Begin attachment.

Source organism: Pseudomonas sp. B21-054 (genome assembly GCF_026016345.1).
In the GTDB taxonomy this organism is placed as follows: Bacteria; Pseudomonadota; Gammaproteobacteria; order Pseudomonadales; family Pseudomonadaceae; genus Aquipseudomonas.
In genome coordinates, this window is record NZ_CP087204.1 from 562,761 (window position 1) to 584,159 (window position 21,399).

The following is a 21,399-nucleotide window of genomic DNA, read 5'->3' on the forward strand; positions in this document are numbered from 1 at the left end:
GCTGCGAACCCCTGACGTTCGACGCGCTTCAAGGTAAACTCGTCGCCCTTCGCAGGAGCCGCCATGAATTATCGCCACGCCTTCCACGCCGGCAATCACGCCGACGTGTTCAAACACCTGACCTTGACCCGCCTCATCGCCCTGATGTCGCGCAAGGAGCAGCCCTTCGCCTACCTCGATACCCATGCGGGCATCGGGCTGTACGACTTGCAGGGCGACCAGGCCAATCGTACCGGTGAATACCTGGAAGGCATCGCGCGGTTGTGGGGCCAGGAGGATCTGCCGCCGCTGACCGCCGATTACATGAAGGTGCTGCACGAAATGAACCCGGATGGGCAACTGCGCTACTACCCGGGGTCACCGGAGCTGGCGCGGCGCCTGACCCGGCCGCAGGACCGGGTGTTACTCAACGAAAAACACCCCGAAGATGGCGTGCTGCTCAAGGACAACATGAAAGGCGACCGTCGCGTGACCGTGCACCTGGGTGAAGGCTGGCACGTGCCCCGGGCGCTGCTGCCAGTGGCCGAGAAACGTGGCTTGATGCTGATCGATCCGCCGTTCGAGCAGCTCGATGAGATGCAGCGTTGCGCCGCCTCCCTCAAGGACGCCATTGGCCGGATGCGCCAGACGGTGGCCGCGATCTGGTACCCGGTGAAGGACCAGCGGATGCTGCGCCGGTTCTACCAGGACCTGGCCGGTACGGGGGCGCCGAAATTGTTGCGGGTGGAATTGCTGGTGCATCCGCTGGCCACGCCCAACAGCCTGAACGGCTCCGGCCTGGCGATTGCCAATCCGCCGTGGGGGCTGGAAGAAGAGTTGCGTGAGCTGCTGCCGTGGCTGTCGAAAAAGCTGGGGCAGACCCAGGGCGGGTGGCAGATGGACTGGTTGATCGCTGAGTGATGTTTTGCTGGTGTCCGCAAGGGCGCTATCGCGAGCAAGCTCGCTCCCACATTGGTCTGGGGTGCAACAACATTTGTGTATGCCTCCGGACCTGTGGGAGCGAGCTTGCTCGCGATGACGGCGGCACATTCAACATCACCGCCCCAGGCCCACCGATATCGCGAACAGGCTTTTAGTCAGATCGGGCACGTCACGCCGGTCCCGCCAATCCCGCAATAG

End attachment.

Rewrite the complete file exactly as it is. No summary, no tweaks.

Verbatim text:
Source organism: Pseudomonas sp. B21-054 (genome assembly GCF_026016345.1).
In the GTDB taxonomy this organism is placed as follows: Bacteria; Pseudomonadota; Gammaproteobacteria; order Pseudomonadales; family Pseudomonadaceae; genus Aquipseudomonas.
In genome coordinates, this window is record NZ_CP087204.1 from 562,761 (window position 1) to 584,159 (window position 21,399).

The following is a 21,399-nucleotide window of genomic DNA, read 5'->3' on the forward strand; positions in this document are numbered from 1 at the left end:
GCTGCGAACCCCTGACGTTCGACGCGCTTCAAGGTAAACTCGTCGCCCTTCGCAGGAGCCGCCATGAATTATCGCCACGCCTTCCACGCCGGCAATCACGCCGACGTGTTCAAACACCTGACCTTGACCCGCCTCATCGCCCTGATGTCGCGCAAGGAGCAGCCCTTCGCCTACCTCGATACCCATGCGGGCATCGGGCTGTACGACTTGCAGGGCGACCAGGCCAATCGTACCGGTGAATACCTGGAAGGCATCGCGCGGTTGTGGGGCCAGGAGGATCTGCCGCCGCTGACCGCCGATTACATGAAGGTGCTGCACGAAATGAACCCGGATGGGCAACTGCGCTACTACCCGGGGTCACCGGAGCTGGCGCGGCGCCTGACCCGGCCGCAGGACCGGGTGTTACTCAACGAAAAACACCCCGAAGATGGCGTGCTGCTCAAGGACAACATGAAAGGCGACCGTCGCGTGACCGTGCACCTGGGTGAAGGCTGGCACGTGCCCCGGGCGCTGCTGCCAGTGGCCGAGAAACGTGGCTTGATGCTGATCGATCCGCCGTTCGAGCAGCTCGATGAGATGCAGCGTTGCGCCGCCTCCCTCAAGGACGCCATTGGCCGGATGCGCCAGACGGTGGCCGCGATCTGGTACCCGGTGAAGGACCAGCGGATGCTGCGCCGGTTCTACCAGGACCTGGCCGGTACGGGGGCGCCGAAATTGTTGCGGGTGGAATTGCTGGTGCATCCGCTGGCCACGCCCAACAGCCTGAACGGCTCCGGCCTGGCGATTGCCAATCCGCCGTGGGGGCTGGAAGAAGAGTTGCGTGAGCTGCTGCCGTGGCTGTCGAAAAAGCTGGGGCAGACCCAGGGCGGGTGGCAGATGGACTGGTTGATCGCTGAGTGATGTTTTGCTGGTGTCCGCAAGGGCGCTATCGCGAGCAAGCTCGCTCCCACATTGGTCTGGGGTGCAACAACATTTGTGTATGCCTCCGGACCTGTGGGAGCGAGCTTGCTCGCGATGACGGCGGCACATTCAACATCACCGCCCCAGGCCCACCGATATCGCGAACAGGCTTTTAGTCAGATCGGGCACGTCACGCCGGTCCCGCCAATCCCGCAATAG